“Is that sand over there?” Rick questioned.

I squinted in the sun reflecting off the river. Sure enough, there it was. Our beacon of hope. As we turned toward the beach, I could see it was dotted with large pools of water feeding into each other with another “island” nearby holding some tall grass. As the water became shallower Rick pulled up the engine and began paddling. When we hit bottom, he jumped out to pull us closer to shore.

Banjo was flailing around to get out, but I was hoping he’d stay fairly dry. I got out first, then scooped up the mutt. I walked up on the beach and plunked him down, prompting “go pee.” Of course he didn’t. Even in desperation he had to be in charge. He started sniffing while I got my bearings. I snatched him back, commanding “leave it” just before he buried his nose in a pile of fly-infested dog poop. We shimmied past. I looked up to gauge the best route with the least pools of water. Stretched before me was mound after mound after mound of dog poop. Big piles. Little piles. In the water pools and out. Every color of the brown rainbow; every spectrum of consistency. There I am, holding my poop bags wondering why? Why? Why, why, why wouldn’t you pick up after your dog? Especially on a beach. Why? I’m here to tell you, IF Banjo had chosen to grace us with some poop, I would have PICKED IT UP surrounded by all the other crap, and taken it back to the boat. *Quietly steps off the soapbox.*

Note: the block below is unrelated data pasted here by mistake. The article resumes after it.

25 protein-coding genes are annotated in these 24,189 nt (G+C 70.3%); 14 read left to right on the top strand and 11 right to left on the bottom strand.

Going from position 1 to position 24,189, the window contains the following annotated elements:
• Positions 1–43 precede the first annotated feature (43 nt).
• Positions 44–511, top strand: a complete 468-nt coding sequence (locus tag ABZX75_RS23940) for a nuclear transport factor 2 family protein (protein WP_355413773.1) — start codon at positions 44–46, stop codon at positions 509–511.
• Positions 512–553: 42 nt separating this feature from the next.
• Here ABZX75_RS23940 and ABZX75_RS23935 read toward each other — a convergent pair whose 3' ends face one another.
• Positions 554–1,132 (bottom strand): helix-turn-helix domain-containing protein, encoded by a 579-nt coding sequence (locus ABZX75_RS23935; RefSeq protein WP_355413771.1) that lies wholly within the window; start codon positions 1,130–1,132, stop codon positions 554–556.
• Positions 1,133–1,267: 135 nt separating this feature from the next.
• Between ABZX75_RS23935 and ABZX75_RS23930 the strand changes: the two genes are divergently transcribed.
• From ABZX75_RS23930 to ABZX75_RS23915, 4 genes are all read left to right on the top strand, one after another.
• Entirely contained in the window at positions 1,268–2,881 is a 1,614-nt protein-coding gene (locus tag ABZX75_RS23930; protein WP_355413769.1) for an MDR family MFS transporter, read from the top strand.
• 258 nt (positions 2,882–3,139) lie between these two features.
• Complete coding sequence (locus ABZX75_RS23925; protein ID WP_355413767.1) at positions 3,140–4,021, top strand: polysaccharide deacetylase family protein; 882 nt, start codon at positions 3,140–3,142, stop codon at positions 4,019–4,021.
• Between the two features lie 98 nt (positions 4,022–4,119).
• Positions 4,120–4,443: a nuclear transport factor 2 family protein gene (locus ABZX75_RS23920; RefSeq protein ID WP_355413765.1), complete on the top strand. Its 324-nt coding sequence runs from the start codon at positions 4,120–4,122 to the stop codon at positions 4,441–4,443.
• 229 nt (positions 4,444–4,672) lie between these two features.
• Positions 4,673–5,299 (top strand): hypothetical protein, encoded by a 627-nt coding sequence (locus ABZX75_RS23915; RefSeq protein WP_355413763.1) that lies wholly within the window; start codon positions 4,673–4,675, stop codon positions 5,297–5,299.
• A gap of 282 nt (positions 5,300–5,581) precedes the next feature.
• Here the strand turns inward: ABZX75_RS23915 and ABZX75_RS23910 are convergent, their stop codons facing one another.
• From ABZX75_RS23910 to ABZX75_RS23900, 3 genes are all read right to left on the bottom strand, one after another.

A little slice of Poop Island.
A little slice of Poop Island.

We wandered around the area threading the needle between shit piles and attempting to go around the water pools. Eventually I realized I had to pick one or the other and we all just walked through the water. This avoided the poop but filled our water shoes with muddy sand. Banjo did not add a poop contribution that day. However, wandering over to the grassy island did give him the inspiration to piddle. Back by the dingy I splashed water on the pup’s legs and belly and climbed in after him. Unfortunately, our shoes spat out more muddy water onto the dingy floor, which Banjo promptly laid in. We brought a towel, but now he and the towel were muddy. He needed a shower.

Back at the boat we reversed our struggle and climbed from the dingy to the boat. The plan was to take the dog directly to the shower. The plan was waylaid by the wasp. Yes. THAT wasp. I swear it was the same one. The zombie wasp was following us!

I screamed, “Wasp! Wasp! The wasp is back!” Rick, still on the swim platform monotoned, “Sigh. Ok. Give me a minute.” By the time he reaches me I have lost sight of the wasp. With Banjo squirming in my arms I head down to the shower.

When I handed Banjo off to get toweled off, Rick said he found and eliminated the wasp. Pfsh. I’ve heard that before. We shall see what we shall see. I only wish I had watched a few episodes of the Walking Dead so I could have prepared myself for battle because some things you can’t ignore.